6 Ways to Teach Your Kids the Bible

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I’m a father of three young kids. I can’t think of many things more important for them than regular exposure to the living Word of God. If you’re a Christian parent of young children, I assume you share the same conviction: Your kids need to hear from God, and you long for them to listen carefully to his good Word.

But it’s hard. Life is busy, kids are lively, and reading the Bible often struggles to compete with the Disney channel, Legos, and the newest phone app.

Here are six tips my wife and I have found helpful in our rhythm of Bible reading with our young kids (currently 6, 5, and 3).

1. Pick a regular time and place for Bible reading. 

In general, children tend to love a routine—a regular, anticipated time with Mom and/or Dad associated with a particular activity. Sporadic and random Bible reading may not engage your children in the same way a regular, planned, prioritized “special” time will.

In our home, we’ve chosen the chunk of time before bed for Bible reading. Our two older children know that, in the 15 to 20 minutes before bed, we’re going to gather in their room to read a Bible story, discuss it together, and pray. They’ve come to look forward to it, and it’s become as regular and natural a process as brushing their teeth. It may even help them sleep better, as many bedtime routines seem to. 

2. Read short chunks. 

Some of us will have to guard against being overly ambitious in the beginning. Since we believe in the power of God’s Word, we want our children exposed to as much of it as possible. So we read two full chapters from Genesis each night. Needless to say, a 5-year-old’s eyes will probably start to glaze over. 

I encourage you to pick manageable passages, chosen based on thoughtful criteria. You may decide to begin in Genesis, and move through the Bible sequentially. The key is to not rush it, and to think ahead of time about the right “chunks” for each day.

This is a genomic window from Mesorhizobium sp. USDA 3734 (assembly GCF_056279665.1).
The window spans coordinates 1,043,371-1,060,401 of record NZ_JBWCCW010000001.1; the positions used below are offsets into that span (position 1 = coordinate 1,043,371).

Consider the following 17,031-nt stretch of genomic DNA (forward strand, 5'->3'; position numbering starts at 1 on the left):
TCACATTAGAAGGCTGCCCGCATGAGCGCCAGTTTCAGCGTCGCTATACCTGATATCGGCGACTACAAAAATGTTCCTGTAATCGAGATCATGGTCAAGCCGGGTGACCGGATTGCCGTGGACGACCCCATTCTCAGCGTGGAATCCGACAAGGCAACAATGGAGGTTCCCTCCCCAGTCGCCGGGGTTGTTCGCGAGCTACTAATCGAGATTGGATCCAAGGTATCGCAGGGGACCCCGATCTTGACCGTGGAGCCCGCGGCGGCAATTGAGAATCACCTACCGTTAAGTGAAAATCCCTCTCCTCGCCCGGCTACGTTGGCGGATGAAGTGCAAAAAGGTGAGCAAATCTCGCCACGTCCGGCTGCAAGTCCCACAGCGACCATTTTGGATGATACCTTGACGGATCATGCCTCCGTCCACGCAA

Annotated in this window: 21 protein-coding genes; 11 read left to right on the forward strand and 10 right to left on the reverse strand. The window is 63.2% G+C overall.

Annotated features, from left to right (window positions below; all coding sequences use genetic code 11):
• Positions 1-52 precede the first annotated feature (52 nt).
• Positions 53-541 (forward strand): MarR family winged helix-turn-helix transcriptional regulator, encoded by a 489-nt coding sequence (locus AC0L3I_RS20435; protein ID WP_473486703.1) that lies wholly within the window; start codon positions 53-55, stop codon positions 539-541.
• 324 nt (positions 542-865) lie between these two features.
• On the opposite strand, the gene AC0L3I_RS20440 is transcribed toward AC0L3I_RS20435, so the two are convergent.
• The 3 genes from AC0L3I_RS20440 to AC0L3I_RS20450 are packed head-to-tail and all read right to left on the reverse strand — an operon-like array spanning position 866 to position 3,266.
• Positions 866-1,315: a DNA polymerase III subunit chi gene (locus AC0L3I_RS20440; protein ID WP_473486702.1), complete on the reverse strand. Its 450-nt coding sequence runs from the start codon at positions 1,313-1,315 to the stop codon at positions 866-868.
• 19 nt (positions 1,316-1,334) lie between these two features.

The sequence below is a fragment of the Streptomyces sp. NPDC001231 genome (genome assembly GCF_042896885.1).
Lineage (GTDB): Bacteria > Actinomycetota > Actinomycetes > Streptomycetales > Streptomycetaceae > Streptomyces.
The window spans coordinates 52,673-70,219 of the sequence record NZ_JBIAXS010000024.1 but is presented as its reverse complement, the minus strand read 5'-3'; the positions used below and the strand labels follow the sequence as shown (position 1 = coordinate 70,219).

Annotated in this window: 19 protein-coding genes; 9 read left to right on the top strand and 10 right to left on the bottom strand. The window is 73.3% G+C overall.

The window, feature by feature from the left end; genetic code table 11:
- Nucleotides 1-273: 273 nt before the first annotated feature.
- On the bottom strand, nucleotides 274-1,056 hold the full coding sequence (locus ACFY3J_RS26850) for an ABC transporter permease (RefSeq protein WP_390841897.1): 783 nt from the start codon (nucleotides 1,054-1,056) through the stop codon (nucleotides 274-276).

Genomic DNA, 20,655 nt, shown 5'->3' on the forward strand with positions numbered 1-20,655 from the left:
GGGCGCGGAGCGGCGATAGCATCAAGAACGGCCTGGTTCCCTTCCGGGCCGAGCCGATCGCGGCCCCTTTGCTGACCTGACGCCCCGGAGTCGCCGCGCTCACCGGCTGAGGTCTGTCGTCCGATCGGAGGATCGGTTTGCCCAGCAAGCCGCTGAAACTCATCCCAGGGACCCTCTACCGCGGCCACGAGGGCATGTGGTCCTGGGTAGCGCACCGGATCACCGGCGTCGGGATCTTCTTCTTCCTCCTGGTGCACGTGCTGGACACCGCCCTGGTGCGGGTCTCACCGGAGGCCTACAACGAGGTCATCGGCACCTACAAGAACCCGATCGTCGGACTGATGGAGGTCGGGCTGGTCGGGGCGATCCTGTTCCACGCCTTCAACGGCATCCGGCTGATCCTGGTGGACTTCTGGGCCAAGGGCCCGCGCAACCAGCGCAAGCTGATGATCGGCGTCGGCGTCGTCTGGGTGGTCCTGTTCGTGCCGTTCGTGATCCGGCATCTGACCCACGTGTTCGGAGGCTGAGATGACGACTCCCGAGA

3. Stop to explain and gauge comprehension.

Even if the passage for the day is only one chapter, that can be a lot for a young child to absorb if read all at once. It’s incredibly important to stop often along the way, explain things, ask questions to gauge comprehension, and ensure your kids are following along and grasping what the passage is saying.

4. Think of age-appropriate questions for discussion.

This aspect has become my children’s favorite part of our nightly time together in God’s Word. I’ve begun thinking of a few basic questions for each of them that will help them do three things with the passage we’ve read: (1) solidify their comprehension of the passage, (2) connect it to the Bible’s overall story, and (3) apply it to their lives.

When you ask simple questions, you’re doing much more than “quizzing” them to ensure they were paying attention. You are actually leading them, interactively, in a time of interpreting and applying God’s Word. And you are preparing them to engage the Scriptures directly on their own in the years to come.

5. Connect each passage to Jesus.

Jesus makes an amazing—even shocking—statement to the Pharisees in John 5: “You search the Scriptures, because you think that in them you have eternal life. But it is they that bear witness about me.” He is saying, in no uncertain terms, that the Scriptures are centered around him—his incarnation, his life, his teaching, his death, his resurrection, his return.

What does this mean for daily Bible reading with our kids? It means if we’re trying to help them understand any part of the biblical storyline, we must give them a sense of how that part connects to the major character—and great climax—of that big story.

6. Let Bible reading lead to prayer.

Listening to kids who are learning to pray can be humorous. If yours are anything like mine, their prayers can be hilarious in their simplicity and self-focus. God has heard prayers in our home for dogs, movies, imaginary people, and, of course, coveted toys.

If we’re honest, though, our children’s prayers often are really just “kid versions” of our own. We can easily resort to praying only for our needs and wants, rather than spending time praising and adoring God, and asking for his Spirit’s work in the lives of others. One way to grow in our prayer lives, then, is to intentionally tether our prayers to our reading. We can help our kids “talk back” to God daily, based on the ways he’s speaking to them through the Scriptures.

Parents, press on. Daily, prayer-fueled exposure to the Word of God is the best gift we can ever give our kids.

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